LOS ANGELES (Reuters) - When online retail giant Amazon decided to join Netflix and Hulu in the online original programming race, it didn’t have to look further than its own tech backyard to find a world ripe for comedy.
“Betas,” starring newcomers Joe Dinicol, Karan Soni and Charlie Saxton as dating app entrepreneurs, explores the hyper- ambition that vibrates among the inhabitants of Northern California’s tech-savvy Bay Area.
Tech entrepreneurs, Dinicol says, “are the ones shaping how human beings interact, and certainly the idea of our show is that they’re not the best at interacting socially so it’s sort of a perfect storm of an environment to have.”
The first three episodes will be available to stream starting on Friday and follow Amazon’s first original program “Alpha House,” a political satire about four Republican senators living together, which was rolled out last week.
Amazon clients from its premium category Amazon Prime had selected both “Betas” and “Alpha House” from a short list as pilots. That direct consumer feedback is exactly the type of information that Amazon has mined over the years to decide what people want to buy.
Like online streaming and DVD rental company Netflix, Amazon has decided it must move beyond being a distributor of shows made by others to producing top-drawer programming of its own. Netflix made big waves this year with its first original series, “House of Cards,” a political drama that took on basic cable and premium cable networks and scored three Emmy wins.
Streaming video company Hulu, owned by the Walt Disney Co, 21st Century Fox and Comcast, has also been rolling out original programming, most recently comedy series “The Wrong Mans,” co-produced by the BBC, which aired earlier this month.
“Betas” executive producer Michael Lehmann said he finds the landscape “exciting, it’s the new Wild West, a new frontier of premium cable with AMC, Netflix, HBO.”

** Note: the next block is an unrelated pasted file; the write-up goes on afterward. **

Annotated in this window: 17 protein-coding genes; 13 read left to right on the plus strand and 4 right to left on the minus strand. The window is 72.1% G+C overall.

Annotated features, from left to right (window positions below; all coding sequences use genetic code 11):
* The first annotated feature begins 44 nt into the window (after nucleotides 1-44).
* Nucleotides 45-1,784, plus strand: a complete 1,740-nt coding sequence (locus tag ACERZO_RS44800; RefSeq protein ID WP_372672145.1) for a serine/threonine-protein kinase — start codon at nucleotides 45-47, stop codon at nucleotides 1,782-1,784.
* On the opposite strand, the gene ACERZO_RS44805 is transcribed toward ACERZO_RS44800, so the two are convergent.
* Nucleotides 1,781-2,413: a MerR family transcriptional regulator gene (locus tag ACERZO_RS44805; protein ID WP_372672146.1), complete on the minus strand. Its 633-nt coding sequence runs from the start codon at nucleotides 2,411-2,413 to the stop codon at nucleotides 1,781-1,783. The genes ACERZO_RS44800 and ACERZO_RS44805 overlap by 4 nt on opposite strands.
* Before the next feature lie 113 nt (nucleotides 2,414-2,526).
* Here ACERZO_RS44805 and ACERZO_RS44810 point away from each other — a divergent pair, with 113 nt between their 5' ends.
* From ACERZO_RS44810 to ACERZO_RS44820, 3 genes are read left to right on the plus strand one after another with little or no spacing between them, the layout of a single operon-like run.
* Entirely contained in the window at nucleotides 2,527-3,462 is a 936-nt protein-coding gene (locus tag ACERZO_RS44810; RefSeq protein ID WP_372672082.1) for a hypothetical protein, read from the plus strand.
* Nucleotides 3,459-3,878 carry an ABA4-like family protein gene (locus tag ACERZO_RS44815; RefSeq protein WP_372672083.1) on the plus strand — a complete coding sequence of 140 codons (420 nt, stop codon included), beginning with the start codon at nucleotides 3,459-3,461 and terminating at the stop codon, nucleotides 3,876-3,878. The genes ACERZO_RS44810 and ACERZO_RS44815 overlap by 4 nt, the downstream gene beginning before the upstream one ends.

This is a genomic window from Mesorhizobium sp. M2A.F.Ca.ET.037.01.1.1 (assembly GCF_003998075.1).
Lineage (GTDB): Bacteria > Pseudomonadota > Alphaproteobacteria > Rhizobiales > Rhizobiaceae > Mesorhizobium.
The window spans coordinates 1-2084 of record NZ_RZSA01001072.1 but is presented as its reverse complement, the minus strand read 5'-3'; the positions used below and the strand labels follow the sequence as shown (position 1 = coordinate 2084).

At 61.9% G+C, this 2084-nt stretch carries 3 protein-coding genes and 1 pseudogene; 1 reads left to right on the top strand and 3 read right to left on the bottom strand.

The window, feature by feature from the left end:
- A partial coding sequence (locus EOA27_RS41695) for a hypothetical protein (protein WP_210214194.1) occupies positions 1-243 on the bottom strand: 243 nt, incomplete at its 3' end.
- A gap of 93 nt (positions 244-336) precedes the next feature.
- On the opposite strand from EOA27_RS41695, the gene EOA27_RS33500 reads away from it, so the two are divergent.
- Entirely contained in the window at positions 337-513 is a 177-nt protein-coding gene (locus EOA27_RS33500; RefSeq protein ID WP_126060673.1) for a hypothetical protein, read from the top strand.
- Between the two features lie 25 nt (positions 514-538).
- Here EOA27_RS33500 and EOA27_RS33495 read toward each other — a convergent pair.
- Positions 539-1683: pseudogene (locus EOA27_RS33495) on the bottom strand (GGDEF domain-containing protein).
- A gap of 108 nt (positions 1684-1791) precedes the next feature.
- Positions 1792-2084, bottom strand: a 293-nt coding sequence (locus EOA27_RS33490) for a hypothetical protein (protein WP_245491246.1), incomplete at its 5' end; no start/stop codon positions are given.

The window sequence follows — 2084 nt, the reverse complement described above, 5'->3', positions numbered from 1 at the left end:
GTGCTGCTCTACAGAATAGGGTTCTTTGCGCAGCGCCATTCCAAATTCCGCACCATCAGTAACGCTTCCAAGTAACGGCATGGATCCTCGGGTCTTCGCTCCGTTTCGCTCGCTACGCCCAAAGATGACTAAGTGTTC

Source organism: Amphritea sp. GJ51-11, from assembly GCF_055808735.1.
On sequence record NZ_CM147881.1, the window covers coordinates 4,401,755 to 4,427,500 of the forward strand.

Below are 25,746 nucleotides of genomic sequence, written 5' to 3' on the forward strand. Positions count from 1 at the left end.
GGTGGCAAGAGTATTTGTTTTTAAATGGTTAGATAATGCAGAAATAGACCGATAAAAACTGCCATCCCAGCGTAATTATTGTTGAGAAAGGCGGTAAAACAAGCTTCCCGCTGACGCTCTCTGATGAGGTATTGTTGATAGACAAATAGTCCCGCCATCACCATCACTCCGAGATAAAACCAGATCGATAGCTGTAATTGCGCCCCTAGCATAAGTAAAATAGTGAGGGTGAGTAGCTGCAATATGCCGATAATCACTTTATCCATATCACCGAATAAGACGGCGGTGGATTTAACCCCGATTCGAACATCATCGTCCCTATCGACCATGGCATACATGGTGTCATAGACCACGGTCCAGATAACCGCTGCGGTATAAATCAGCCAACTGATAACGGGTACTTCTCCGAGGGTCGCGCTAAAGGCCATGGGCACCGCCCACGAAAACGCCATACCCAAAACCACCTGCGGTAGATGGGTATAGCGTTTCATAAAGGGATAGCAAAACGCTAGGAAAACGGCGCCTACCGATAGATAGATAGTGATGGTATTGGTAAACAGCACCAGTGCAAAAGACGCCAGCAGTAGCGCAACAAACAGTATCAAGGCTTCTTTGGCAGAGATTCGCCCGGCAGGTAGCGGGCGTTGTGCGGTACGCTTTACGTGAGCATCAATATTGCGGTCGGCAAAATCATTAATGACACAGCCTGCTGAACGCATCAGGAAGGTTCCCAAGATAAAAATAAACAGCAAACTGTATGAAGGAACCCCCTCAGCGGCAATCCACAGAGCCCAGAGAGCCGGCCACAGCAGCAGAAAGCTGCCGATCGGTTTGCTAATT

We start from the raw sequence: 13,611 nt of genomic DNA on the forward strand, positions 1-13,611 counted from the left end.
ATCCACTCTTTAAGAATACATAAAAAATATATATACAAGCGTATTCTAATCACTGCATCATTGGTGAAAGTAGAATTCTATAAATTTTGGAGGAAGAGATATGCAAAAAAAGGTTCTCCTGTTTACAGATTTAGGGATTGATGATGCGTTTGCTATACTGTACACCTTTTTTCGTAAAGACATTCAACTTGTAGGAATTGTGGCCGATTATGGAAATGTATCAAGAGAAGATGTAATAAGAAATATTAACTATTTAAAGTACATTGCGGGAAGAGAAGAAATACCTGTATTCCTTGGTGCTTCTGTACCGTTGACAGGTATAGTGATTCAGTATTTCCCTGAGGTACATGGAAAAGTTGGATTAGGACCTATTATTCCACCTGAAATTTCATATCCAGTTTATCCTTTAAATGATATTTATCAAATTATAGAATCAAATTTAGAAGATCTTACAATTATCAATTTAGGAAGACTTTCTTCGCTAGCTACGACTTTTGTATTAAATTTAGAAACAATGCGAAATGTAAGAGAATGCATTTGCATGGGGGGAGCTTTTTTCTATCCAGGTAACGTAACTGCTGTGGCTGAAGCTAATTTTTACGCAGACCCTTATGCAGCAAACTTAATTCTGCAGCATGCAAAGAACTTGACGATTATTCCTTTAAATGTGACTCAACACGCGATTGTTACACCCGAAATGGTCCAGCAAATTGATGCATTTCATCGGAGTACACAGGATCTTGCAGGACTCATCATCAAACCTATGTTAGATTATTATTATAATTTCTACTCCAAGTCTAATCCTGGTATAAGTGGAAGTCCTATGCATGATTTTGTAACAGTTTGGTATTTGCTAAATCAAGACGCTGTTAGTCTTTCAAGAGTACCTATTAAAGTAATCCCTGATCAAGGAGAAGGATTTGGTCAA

For Ed Begley Jr., who plays “Betas” playboy dot-com billionaire George “Murch” Murchison, the tech industry has been “underserved in television,” something that the series producers said they took note of in the early stages.
“It seemed very obvious to us that the world’s out there and no one’s done a show about it. When a world is new - this culture has just exploded recently - there’s a feeling that you can’t do it right when it’s shown up, it almost feels too topical,” said Michael London, another executive producer for the show.
“Now it feels like the culture is deep enough and established enough that we can watch versions on TV.”
After its release on November 15, “Alpha House” became Amazon’s most-watched TV series over the weekend, the retail giant said in a statement. But Amazon, like Netflix, did not release any viewership ratings.
The comedy portrays four Republican U.S. senators cohabiting a Washington, D.C., house while facing various hurdles in an election year. It brings together the star power of actors John Goodman, Clark Johnson and Matt Malloy with the writing of political satirist Garry Trudeau.
Goodman plays gruff North Carolina lawmaker Gil John Biggs, whose plan to cruise along until retirement is challenged by a new opponent, his college arch-nemesis.
Johnson plays Robert Bettencourt of Pennsylvania, Malloy is Louis Laffer of Nevada and Mark Consuelos portrays the smooth-talking and promiscuous Senator Andy Guzman of Florida.
Written by “Doonesbury” cartoonist Trudeau, the series promises to mine current events from both the Republican and Democratic camps for comedy as the fictional senators gear up for election season.
“There’s always going to be gaffes on both sides, and we’re going to throw jabs on both sides,” Johnson said.
“Right now, D.C. is just banana peels everywhere, people slipping over them, pies in faces everywhere in D.C., so we’re not going to miss a trick,” he added.
The futures of both “Alpha House” and “Betas” will be determined by Amazon executives and even the creators have been kept in the dark about how many viewers or what kind of ratings would equal success and justify a series renewal.
“It’s nerve-wracking to not know, even to not have a sense of what realistic expectations could be,” said London.
Editing by Mary Milliken and Eric Walsh